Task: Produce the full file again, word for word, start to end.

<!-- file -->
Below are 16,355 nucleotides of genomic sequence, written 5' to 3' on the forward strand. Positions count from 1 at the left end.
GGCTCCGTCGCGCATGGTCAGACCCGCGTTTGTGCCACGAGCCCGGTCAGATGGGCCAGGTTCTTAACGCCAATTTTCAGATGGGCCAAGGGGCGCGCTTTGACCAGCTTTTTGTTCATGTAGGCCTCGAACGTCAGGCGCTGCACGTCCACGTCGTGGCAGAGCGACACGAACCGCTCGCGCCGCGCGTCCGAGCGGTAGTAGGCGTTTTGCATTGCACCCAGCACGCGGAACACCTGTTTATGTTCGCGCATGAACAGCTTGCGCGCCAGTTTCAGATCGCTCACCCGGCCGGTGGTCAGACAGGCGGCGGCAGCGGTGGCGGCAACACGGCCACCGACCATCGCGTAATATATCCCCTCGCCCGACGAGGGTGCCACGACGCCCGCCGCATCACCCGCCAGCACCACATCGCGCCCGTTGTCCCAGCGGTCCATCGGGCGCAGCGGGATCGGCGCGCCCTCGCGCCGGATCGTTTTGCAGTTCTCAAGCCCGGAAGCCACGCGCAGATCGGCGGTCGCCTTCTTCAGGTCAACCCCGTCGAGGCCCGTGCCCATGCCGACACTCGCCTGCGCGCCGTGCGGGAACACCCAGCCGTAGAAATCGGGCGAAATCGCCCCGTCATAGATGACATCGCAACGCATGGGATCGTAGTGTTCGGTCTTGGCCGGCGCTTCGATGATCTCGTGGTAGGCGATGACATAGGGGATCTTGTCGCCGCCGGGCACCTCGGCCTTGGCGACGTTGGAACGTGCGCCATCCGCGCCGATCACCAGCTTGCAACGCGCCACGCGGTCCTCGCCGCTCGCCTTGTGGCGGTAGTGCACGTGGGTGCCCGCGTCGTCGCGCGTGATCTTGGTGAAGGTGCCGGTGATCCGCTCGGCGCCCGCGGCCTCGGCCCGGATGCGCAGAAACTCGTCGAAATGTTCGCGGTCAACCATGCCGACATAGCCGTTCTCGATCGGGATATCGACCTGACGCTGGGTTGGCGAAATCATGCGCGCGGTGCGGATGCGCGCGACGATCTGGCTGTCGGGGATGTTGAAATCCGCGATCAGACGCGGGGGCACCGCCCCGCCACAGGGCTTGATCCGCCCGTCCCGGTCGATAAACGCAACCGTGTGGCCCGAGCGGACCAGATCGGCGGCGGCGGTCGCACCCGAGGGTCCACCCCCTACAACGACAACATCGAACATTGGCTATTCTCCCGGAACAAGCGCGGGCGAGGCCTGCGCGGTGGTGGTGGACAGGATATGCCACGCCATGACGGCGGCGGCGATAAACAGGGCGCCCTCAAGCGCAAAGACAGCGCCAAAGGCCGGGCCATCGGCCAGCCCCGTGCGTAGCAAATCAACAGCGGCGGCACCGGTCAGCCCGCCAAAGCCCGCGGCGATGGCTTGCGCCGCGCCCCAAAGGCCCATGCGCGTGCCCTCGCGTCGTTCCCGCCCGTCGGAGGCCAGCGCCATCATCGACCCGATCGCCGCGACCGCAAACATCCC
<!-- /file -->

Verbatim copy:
Below are 16,355 nucleotides of genomic sequence, written 5' to 3' on the forward strand. Positions count from 1 at the left end.
GGCTCCGTCGCGCATGGTCAGACCCGCGTTTGTGCCACGAGCCCGGTCAGATGGGCCAGGTTCTTAACGCCAATTTTCAGATGGGCCAAGGGGCGCGCTTTGACCAGCTTTTTGTTCATGTAGGCCTCGAACGTCAGGCGCTGCACGTCCACGTCGTGGCAGAGCGACACGAACCGCTCGCGCCGCGCGTCCGAGCGGTAGTAGGCGTTTTGCATTGCACCCAGCACGCGGAACACCTGTTTATGTTCGCGCATGAACAGCTTGCGCGCCAGTTTCAGATCGCTCACCCGGCCGGTGGTCAGACAGGCGGCGGCAGCGGTGGCGGCAACACGGCCACCGACCATCGCGTAATATATCCCCTCGCCCGACGAGGGTGCCACGACGCCCGCCGCATCACCCGCCAGCACCACATCGCGCCCGTTGTCCCAGCGGTCCATCGGGCGCAGCGGGATCGGCGCGCCCTCGCGCCGGATCGTTTTGCAGTTCTCAAGCCCGGAAGCCACGCGCAGATCGGCGGTCGCCTTCTTCAGGTCAACCCCGTCGAGGCCCGTGCCCATGCCGACACTCGCCTGCGCGCCGTGCGGGAACACCCAGCCGTAGAAATCGGGCGAAATCGCCCCGTCATAGATGACATCGCAACGCATGGGATCGTAGTGTTCGGTCTTGGCCGGCGCTTCGATGATCTCGTGGTAGGCGATGACATAGGGGATCTTGTCGCCGCCGGGCACCTCGGCCTTGGCGACGTTGGAACGTGCGCCATCCGCGCCGATCACCAGCTTGCAACGCGCCACGCGGTCCTCGCCGCTCGCCTTGTGGCGGTAGTGCACGTGGGTGCCCGCGTCGTCGCGCGTGATCTTGGTGAAGGTGCCGGTGATCCGCTCGGCGCCCGCGGCCTCGGCCCGGATGCGCAGAAACTCGTCGAAATGTTCGCGGTCAACCATGCCGACATAGCCGTTCTCGATCGGGATATCGACCTGACGCTGGGTTGGCGAAATCATGCGCGCGGTGCGGATGCGCGCGACGATCTGGCTGTCGGGGATGTTGAAATCCGCGATCAGACGCGGGGGCACCGCCCCGCCACAGGGCTTGATCCGCCCGTCCCGGTCGATAAACGCAACCGTGTGGCCCGAGCGGACCAGATCGGCGGCGGCGGTCGCACCCGAGGGTCCACCCCCTACAACGACAACATCGAACATTGGCTATTCTCCCGGAACAAGCGCGGGCGAGGCCTGCGCGGTGGTGGTGGACAGGATATGCCACGCCATGACGGCGGCGGCGATAAACAGGGCGCCCTCAAGCGCAAAGACAGCGCCAAAGGCCGGGCCATCGGCCAGCCCCGTGCGTAGCAAATCAACAGCGGCGGCACCGGTCAGCCCGCCAAAGCCCGCGGCGATGGCTTGCGCCGCGCCCCAAAGGCCCATGCGCGTGCCCTCGCGTCGTTCCCGCCCGTCGGAGGCCAGCGCCATCATCGACCCGATCGCCGCGACCGCAAACATCCC